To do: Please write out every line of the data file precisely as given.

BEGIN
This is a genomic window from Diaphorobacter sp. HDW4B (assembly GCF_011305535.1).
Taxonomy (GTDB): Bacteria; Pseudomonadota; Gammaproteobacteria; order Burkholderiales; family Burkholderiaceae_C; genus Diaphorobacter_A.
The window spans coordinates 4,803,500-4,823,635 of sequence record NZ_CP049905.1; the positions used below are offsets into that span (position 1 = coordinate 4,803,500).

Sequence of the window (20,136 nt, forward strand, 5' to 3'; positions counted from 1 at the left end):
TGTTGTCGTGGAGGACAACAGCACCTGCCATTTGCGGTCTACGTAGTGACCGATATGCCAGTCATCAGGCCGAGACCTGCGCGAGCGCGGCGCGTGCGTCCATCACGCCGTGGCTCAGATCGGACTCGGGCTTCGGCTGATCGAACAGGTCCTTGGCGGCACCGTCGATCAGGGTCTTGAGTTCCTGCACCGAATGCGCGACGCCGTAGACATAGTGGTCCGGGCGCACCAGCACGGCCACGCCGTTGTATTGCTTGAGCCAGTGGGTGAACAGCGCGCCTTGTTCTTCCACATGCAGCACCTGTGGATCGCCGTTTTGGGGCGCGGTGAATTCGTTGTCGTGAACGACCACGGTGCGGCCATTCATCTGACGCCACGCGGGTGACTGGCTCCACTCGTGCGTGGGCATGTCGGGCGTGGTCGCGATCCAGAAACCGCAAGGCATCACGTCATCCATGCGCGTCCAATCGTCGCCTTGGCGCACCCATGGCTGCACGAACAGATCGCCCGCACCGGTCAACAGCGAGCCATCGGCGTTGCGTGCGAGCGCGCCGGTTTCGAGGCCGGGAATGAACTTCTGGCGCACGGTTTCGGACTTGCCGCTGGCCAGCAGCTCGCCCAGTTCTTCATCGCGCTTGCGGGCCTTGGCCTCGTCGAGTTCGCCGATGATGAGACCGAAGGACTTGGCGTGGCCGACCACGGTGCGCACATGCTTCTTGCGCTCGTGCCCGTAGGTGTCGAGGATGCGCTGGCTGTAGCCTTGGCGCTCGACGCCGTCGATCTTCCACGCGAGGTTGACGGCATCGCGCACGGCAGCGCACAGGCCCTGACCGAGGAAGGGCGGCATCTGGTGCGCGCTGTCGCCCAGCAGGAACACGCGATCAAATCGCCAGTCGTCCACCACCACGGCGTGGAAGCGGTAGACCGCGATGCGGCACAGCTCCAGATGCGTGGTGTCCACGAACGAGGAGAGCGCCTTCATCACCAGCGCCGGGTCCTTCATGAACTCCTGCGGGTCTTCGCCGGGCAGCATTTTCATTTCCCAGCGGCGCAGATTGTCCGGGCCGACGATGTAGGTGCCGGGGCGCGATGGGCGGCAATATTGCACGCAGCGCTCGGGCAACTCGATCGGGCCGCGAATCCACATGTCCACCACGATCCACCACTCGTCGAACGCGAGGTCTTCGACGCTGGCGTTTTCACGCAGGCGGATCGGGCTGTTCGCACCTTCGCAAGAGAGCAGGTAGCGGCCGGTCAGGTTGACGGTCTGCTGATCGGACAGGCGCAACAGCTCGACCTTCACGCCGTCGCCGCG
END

This is a genomic window from Diaphorobacter sp. HDW4B (assembly GCF_011305535.1).
Taxonomy (GTDB): Bacteria; Pseudomonadota; Gammaproteobacteria; order Burkholderiales; family Burkholderiaceae_C; genus Diaphorobacter_A.
The window spans coordinates 4,803,500-4,823,635 of sequence record NZ_CP049905.1; the positions used below are offsets into that span (position 1 = coordinate 4,803,500).

Sequence of the window (20,136 nt, forward strand, 5' to 3'; positions counted from 1 at the left end):
TGTTGTCGTGGAGGACAACAGCACCTGCCATTTGCGGTCTACGTAGTGACCGATATGCCAGTCATCAGGCCGAGACCTGCGCGAGCGCGGCGCGTGCGTCCATCACGCCGTGGCTCAGATCGGACTCGGGCTTCGGCTGATCGAACAGGTCCTTGGCGGCACCGTCGATCAGGGTCTTGAGTTCCTGCACCGAATGCGCGACGCCGTAGACATAGTGGTCCGGGCGCACCAGCACGGCCACGCCGTTGTATTGCTTGAGCCAGTGGGTGAACAGCGCGCCTTGTTCTTCCACATGCAGCACCTGTGGATCGCCGTTTTGGGGCGCGGTGAATTCGTTGTCGTGAACGACCACGGTGCGGCCATTCATCTGACGCCACGCGGGTGACTGGCTCCACTCGTGCGTGGGCATGTCGGGCGTGGTCGCGATCCAGAAACCGCAAGGCATCACGTCATCCATGCGCGTCCAATCGTCGCCTTGGCGCACCCATGGCTGCACGAACAGATCGCCCGCACCGGTCAACAGCGAGCCATCGGCGTTGCGTGCGAGCGCGCCGGTTTCGAGGCCGGGAATGAACTTCTGGCGCACGGTTTCGGACTTGCCGCTGGCCAGCAGCTCGCCCAGTTCTTCATCGCGCTTGCGGGCCTTGGCCTCGTCGAGTTCGCCGATGATGAGACCGAAGGACTTGGCGTGGCCGACCACGGTGCGCACATGCTTCTTGCGCTCGTGCCCGTAGGTGTCGAGGATGCGCTGGCTGTAGCCTTGGCGCTCGACGCCGTCGATCTTCCACGCGAGGTTGACGGCATCGCGCACGGCAGCGCACAGGCCCTGACCGAGGAAGGGCGGCATCTGGTGCGCGCTGTCGCCCAGCAGGAACACGCGATCAAATCGCCAGTCGTCCACCACCACGGCGTGGAAGCGGTAGACCGCGATGCGGCACAGCTCCAGATGCGTGGTGTCCACGAACGAGGAGAGCGCCTTCATCACCAGCGCCGGGTCCTTCATGAACTCCTGCGGGTCTTCGCCGGGCAGCATTTTCATTTCCCAGCGGCGCAGATTGTCCGGGCCGACGATGTAGGTGCCGGGGCGCGATGGGCGGCAATATTGCACGCAGCGCTCGGGCAACTCGATCGGGCCGCGAATCCACATGTCCACCACGATCCACCACTCGTCGAACGCGAGGTCTTCGACGCTGGCGTTTTCACGCAGGCGGATCGGGCTGTTCGCACCTTCGCAAGAGAGCAGGTAGCGGCCGGTCAGGTTGACGGTCTGCTGATCGGACAGGCGCAACAGCTCGACCTTCACGCCGTCGCCGCG